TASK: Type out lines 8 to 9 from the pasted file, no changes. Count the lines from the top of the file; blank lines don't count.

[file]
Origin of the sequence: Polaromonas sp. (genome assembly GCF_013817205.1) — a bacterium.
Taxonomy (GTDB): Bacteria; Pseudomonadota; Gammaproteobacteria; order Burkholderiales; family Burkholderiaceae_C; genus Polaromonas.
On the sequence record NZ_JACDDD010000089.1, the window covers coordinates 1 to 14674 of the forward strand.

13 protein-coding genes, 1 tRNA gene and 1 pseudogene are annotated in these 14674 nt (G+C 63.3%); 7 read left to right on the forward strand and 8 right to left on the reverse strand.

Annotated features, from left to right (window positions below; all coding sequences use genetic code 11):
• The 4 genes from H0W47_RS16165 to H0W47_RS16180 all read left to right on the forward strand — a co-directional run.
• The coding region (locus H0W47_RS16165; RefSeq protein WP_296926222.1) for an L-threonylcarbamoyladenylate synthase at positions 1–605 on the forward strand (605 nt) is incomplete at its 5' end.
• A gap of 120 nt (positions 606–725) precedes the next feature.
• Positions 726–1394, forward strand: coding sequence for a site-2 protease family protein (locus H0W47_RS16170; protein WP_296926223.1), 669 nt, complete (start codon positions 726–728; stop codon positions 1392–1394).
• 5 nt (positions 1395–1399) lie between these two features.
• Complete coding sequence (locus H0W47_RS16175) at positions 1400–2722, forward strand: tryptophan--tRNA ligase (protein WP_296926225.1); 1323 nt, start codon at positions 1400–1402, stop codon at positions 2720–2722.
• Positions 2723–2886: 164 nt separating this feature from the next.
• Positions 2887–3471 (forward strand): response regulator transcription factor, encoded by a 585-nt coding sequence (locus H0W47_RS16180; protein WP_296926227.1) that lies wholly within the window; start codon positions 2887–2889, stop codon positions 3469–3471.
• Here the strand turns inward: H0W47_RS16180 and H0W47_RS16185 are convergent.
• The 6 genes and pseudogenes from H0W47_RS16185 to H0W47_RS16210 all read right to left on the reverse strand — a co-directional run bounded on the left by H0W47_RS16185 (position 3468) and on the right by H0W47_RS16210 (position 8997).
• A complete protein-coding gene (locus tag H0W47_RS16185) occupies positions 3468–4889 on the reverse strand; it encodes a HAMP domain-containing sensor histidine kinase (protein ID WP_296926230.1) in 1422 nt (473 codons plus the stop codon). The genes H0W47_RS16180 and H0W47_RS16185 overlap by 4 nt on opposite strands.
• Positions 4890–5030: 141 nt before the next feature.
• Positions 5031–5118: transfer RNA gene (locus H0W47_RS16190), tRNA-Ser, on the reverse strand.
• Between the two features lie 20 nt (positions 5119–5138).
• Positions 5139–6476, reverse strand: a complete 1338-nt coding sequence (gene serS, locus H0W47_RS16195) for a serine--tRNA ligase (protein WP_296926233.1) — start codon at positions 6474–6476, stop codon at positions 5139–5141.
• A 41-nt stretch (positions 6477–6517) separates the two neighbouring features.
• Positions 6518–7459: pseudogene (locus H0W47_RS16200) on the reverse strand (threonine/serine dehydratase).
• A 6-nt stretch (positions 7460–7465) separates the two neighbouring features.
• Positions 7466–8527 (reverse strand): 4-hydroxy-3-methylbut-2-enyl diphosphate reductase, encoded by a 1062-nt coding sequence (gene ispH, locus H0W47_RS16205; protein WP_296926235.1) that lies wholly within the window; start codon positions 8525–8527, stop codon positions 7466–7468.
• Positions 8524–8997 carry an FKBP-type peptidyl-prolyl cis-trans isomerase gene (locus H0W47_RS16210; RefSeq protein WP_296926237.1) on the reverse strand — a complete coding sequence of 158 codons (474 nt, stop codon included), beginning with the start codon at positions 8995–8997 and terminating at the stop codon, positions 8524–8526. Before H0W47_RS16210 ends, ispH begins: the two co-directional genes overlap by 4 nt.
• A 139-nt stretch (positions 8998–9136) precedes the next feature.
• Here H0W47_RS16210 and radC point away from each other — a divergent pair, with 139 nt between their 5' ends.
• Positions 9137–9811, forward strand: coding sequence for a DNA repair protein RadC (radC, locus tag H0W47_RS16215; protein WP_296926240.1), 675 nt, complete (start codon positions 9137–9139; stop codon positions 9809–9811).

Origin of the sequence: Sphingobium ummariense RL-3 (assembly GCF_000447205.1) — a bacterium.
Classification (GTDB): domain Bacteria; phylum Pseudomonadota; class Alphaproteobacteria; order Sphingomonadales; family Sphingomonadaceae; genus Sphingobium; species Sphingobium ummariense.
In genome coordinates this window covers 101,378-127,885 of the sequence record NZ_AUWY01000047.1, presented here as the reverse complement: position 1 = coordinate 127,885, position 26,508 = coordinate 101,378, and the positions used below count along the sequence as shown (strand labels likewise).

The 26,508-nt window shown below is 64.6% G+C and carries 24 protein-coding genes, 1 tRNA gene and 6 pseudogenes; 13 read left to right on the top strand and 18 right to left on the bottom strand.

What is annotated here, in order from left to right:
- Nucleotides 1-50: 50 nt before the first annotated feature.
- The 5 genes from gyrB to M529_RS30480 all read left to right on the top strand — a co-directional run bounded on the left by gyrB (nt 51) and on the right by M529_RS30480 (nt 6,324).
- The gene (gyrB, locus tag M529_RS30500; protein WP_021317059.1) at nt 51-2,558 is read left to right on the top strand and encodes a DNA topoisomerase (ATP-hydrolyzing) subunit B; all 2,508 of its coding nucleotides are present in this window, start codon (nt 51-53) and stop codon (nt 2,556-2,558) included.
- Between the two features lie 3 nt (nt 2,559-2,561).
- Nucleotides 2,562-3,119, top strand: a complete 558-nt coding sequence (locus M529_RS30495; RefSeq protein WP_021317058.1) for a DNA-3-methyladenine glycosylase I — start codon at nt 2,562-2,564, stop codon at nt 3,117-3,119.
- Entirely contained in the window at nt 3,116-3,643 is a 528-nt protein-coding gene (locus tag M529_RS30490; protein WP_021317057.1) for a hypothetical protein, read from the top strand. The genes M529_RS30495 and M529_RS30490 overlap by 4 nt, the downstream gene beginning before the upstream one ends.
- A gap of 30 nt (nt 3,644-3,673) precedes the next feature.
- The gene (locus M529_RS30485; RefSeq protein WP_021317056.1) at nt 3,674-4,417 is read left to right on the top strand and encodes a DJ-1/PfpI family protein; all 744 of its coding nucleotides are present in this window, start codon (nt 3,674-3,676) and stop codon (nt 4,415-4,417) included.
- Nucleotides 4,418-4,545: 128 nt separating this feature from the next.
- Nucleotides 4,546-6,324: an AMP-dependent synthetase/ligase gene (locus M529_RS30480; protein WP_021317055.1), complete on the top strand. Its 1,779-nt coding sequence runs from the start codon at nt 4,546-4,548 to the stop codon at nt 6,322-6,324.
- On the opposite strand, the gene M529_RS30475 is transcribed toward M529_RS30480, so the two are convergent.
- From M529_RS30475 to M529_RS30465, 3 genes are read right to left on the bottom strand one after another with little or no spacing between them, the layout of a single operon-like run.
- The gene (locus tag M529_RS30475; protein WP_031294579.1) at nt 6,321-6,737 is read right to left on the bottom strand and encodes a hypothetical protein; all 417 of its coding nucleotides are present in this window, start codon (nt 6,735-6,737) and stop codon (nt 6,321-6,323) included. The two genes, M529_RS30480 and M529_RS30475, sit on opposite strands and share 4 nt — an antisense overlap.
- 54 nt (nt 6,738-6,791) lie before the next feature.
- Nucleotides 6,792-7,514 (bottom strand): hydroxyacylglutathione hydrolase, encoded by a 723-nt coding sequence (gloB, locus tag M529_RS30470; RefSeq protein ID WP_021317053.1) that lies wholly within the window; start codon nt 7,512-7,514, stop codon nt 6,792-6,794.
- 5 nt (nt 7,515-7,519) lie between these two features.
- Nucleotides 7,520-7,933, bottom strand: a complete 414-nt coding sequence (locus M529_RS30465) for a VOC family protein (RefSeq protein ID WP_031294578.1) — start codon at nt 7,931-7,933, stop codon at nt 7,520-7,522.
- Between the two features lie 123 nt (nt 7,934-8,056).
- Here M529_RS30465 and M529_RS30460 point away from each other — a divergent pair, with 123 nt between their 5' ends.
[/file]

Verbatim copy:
• A gap of 120 nt (positions 606–725) precedes the next feature.
• Positions 726–1394, forward strand: coding sequence for a site-2 protease family protein (locus H0W47_RS16170; protein WP_296926223.1), 669 nt, complete (start codon positions 726–728; stop codon positions 1392–1394).